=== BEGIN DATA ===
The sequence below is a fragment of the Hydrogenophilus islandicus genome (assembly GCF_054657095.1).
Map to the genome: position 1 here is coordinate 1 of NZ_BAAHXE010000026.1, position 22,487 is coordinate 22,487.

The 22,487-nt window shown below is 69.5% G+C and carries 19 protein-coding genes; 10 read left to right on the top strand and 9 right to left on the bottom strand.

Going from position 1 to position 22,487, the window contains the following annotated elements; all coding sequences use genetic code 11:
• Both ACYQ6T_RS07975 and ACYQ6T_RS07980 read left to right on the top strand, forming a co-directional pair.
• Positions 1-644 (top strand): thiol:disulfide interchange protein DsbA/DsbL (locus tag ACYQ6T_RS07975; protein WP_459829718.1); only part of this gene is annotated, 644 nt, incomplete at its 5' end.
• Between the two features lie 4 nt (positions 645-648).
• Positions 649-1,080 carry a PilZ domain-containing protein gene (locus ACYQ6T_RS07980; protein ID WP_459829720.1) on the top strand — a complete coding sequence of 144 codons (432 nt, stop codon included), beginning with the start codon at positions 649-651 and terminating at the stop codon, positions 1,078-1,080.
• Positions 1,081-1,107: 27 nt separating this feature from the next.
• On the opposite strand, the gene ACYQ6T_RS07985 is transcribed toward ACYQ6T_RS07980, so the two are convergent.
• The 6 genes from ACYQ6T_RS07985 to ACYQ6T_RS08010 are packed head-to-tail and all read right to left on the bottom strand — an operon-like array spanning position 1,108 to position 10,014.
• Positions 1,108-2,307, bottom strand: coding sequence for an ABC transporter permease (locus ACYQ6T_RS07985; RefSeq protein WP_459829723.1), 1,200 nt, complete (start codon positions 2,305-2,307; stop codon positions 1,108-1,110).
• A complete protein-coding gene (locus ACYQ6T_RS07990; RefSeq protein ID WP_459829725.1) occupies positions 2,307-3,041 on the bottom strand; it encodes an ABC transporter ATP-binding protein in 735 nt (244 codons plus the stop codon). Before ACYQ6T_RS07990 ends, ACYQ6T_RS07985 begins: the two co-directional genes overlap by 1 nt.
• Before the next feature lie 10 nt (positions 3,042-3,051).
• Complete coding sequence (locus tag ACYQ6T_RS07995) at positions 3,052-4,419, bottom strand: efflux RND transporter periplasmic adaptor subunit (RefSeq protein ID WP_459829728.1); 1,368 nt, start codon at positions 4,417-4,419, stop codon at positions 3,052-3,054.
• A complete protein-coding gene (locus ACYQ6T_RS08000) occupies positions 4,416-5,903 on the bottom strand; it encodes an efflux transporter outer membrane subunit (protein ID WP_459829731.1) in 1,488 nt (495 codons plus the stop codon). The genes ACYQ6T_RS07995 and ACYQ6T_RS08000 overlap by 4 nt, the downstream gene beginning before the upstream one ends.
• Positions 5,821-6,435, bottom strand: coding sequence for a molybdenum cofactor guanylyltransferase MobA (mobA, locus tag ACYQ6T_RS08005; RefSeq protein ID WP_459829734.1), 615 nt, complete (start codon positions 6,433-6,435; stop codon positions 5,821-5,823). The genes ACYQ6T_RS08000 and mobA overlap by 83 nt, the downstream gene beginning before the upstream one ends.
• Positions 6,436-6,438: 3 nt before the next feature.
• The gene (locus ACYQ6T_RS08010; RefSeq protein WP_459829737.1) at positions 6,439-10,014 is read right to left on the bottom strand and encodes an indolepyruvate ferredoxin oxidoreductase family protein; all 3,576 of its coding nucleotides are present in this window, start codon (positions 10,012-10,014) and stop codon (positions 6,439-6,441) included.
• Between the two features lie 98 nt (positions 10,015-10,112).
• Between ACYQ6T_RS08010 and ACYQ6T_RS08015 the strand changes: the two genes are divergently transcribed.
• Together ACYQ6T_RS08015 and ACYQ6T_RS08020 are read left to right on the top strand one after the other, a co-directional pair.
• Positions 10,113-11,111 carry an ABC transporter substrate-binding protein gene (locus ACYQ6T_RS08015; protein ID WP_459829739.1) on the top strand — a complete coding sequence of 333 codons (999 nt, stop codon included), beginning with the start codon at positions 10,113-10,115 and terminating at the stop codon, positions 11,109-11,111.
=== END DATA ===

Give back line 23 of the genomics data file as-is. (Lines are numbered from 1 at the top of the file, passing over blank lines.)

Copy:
• Positions 10,113-11,111 carry an ABC transporter substrate-binding protein gene (locus ACYQ6T_RS08015; protein ID WP_459829739.1) on the top strand — a complete coding sequence of 333 codons (999 nt, stop codon included), beginning with the start codon at positions 10,113-10,115 and terminating at the stop codon, positions 11,109-11,111.